May 2, 2019

Evidence of ripples in the fabric of space found 5 times this month

Miriam Kramer, author of Space

Scientists hunting for gravitational waves — ripples in the fabric of space and time sent out by cataclysmic collisions — have had a busy month.

The impact: The LIGO and Virgo observatories tasked with detecting these waves began their newest observing run on April 1, and they've already found evidence of 5 possible gravitational wave signals. The observatories are 40% more sensitive following upgrades made since the last observing run ended.

The big question: By detecting these gravitational waves on Earth, scientists can work backward to find out more about what created those ripples, giving us new insights into some of the most extreme objects in the universe.

“The entire astrophysics community is very excited that we’ve already seen 5 candidate events in four weeks.”
LIGO astrophysicist Jess McIver said during a press conference Thursday

Details: Three of the gravitational wave signals are thought to be from two merging black holes, with the fourth believed to have been emitted by colliding neutron stars. The fifth, and perhaps most exciting, seems to be from the merger of a black hole and a neutron star.

  • If confirmed, this will mark the first neutron star-black hole merger ever documented.

All five signals still need to be confirmed through follow-up analysis.

How it works: LIGO and Virgo are able to detect these gravitational waves through very precise instrumentation. When a gravitational wave passes through Earth’s part of space, every atom warps ever so slightly.

  • A laser runs down the arms of LIGO and Virgo’s three L-shaped detectors. Once the laser hits the end of the detector, a mirror bounces the light back to the middle.
  • If no gravitational wave has passed through, the beams of light should arrive back at the bend in the L at the same time, but if there’s a mismatch, a gravitational wave may have been observed.

What’s next: Unlike earlier observing campaigns, the two observatories have started releasing their detections in real time, allowing other observatories to make follow-up observations.

Go deeper

Amid racial unrest, a test at the polls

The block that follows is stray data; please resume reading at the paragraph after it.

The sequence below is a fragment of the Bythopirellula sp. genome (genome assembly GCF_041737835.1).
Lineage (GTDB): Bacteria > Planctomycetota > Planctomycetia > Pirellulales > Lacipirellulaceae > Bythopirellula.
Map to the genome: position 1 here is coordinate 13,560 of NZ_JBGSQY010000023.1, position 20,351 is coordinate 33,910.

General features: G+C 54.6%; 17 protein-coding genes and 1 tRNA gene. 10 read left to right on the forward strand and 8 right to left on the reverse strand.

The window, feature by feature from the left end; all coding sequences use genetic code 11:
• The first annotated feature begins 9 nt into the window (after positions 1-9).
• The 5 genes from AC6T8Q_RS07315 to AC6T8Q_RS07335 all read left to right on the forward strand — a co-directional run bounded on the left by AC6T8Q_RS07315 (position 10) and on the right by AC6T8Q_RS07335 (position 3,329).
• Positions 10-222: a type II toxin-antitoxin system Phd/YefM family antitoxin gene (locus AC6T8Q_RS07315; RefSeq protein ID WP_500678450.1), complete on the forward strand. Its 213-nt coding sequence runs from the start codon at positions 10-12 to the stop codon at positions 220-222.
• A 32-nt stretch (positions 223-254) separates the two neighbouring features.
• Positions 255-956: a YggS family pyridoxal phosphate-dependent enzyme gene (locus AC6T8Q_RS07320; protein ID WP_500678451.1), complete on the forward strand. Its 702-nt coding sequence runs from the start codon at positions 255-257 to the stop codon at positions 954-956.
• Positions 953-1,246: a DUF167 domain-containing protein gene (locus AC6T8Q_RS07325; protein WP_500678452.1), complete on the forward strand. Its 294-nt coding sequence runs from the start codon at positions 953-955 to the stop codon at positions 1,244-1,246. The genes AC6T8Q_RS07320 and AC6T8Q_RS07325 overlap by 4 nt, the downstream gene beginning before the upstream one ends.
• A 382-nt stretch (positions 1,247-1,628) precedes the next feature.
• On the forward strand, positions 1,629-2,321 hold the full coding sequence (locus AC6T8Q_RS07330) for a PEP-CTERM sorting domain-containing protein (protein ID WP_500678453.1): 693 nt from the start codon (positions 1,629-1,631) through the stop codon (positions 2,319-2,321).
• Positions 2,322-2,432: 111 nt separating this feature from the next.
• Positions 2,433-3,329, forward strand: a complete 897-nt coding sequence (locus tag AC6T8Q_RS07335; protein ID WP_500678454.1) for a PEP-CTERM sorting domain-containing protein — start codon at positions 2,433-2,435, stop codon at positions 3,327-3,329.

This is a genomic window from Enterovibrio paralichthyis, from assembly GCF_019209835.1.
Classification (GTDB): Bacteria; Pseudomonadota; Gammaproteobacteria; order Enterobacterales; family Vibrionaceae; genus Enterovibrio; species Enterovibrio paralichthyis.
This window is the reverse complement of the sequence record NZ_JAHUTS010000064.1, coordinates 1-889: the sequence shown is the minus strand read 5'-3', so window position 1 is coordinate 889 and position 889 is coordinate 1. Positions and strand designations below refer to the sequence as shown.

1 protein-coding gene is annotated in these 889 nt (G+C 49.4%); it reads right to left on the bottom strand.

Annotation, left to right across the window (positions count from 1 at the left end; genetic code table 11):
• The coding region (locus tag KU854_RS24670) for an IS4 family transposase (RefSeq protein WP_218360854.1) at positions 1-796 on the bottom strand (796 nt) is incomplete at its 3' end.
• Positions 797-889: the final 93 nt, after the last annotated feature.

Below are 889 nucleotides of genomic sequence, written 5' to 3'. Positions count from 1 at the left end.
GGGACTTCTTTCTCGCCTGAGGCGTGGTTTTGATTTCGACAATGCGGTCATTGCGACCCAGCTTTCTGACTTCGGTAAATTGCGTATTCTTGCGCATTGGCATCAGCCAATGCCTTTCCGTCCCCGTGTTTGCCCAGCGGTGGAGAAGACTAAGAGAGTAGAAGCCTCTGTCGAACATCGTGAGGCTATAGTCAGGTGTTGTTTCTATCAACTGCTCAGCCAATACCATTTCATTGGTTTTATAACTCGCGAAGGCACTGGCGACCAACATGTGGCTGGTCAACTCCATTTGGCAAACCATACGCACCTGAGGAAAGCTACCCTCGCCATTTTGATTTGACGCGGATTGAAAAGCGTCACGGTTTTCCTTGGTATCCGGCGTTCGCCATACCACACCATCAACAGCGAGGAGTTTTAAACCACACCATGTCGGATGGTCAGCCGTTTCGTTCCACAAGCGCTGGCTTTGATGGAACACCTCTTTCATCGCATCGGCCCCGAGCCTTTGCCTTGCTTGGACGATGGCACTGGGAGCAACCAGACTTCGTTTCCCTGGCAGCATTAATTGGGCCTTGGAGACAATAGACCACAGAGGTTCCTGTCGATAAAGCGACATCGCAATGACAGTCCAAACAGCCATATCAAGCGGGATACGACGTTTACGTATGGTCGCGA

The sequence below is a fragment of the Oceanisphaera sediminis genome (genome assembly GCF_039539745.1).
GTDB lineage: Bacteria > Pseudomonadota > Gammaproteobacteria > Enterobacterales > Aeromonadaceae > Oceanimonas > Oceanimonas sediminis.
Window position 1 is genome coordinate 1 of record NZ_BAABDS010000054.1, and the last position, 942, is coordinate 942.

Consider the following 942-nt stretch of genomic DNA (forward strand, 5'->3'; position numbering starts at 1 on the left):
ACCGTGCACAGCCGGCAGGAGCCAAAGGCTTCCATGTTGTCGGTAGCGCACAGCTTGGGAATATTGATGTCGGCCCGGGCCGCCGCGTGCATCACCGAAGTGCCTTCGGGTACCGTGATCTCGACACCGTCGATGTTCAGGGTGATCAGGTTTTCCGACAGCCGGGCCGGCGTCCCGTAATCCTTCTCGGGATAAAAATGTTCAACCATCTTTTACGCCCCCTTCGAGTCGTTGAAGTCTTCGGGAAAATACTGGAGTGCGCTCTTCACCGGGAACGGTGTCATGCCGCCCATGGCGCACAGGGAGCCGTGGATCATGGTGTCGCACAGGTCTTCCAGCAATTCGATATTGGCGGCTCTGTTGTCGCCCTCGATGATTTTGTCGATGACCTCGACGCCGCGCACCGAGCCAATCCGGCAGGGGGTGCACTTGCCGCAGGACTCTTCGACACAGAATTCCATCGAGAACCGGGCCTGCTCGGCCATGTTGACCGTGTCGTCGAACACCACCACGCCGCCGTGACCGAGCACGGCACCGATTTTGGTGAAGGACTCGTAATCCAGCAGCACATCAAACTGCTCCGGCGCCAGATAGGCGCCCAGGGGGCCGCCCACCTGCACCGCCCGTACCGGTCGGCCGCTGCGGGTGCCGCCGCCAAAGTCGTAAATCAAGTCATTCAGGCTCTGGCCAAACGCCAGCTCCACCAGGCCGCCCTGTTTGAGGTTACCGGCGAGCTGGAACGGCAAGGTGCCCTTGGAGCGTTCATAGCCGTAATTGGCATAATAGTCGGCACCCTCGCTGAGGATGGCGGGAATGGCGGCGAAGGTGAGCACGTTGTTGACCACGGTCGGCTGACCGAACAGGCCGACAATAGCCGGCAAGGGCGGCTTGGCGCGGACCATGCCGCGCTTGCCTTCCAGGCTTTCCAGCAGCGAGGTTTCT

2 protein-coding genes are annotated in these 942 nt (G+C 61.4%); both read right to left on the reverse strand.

Photo: Stephen Maturen/Getty Images

Eight states plus D.C. are holding primary elections today following a week of intense protests across the country over the brutal police killing of George Floyd.

Why it matters: It's the first major test for voting since the national outcry. Concerns over civil unrest and the police — as well as the coronavirus and expanded absentee voting — could reduce the number of voters showing up in person but heighten tensions for those who do.

Axios-Ipsos poll: America’s big racial divide on police, virus

Data: Ipsos/Axios survey; Note: ±3.2% margin of error; Chart: Andrew Witherspoon/Axios

A new Axios-Ipsos poll finds that America has a massive racial gulf on each of our twin calamities — trust in police, and fear of the coronavirus.

  • 77% of whites say they trust local police, compared with just 36% of African Americans — one of many measures of a throbbing racial divide in Week 11 of the Axios-Ipsos Coronavirus Index, taken the week George Floyd was killed by a white policeman in Minneapolis.
Updated 50 mins ago - Politics & Policy

Updates: George Floyd protests nationwide

Police officers wearing riot gear push back demonstrators outside of the White House on Monday. Photo: Jose Luis Magana/AFP via Getty Images

Protests over the death of George Floyd and other police-related killings of black people continued for a seventh day across the U.S., with President Trump threatening on Monday to deploy the military if the unrest continues.

The latest: Four police officers were struck by gunfire while standing near a line in St Louis on Monday after a peaceful demonstration, Police Chief John Hayden said early Tuesday. They were all taken to hospital with non-life threatening injuries. He said a small group of people had thrown rocks and fireworks at police officers.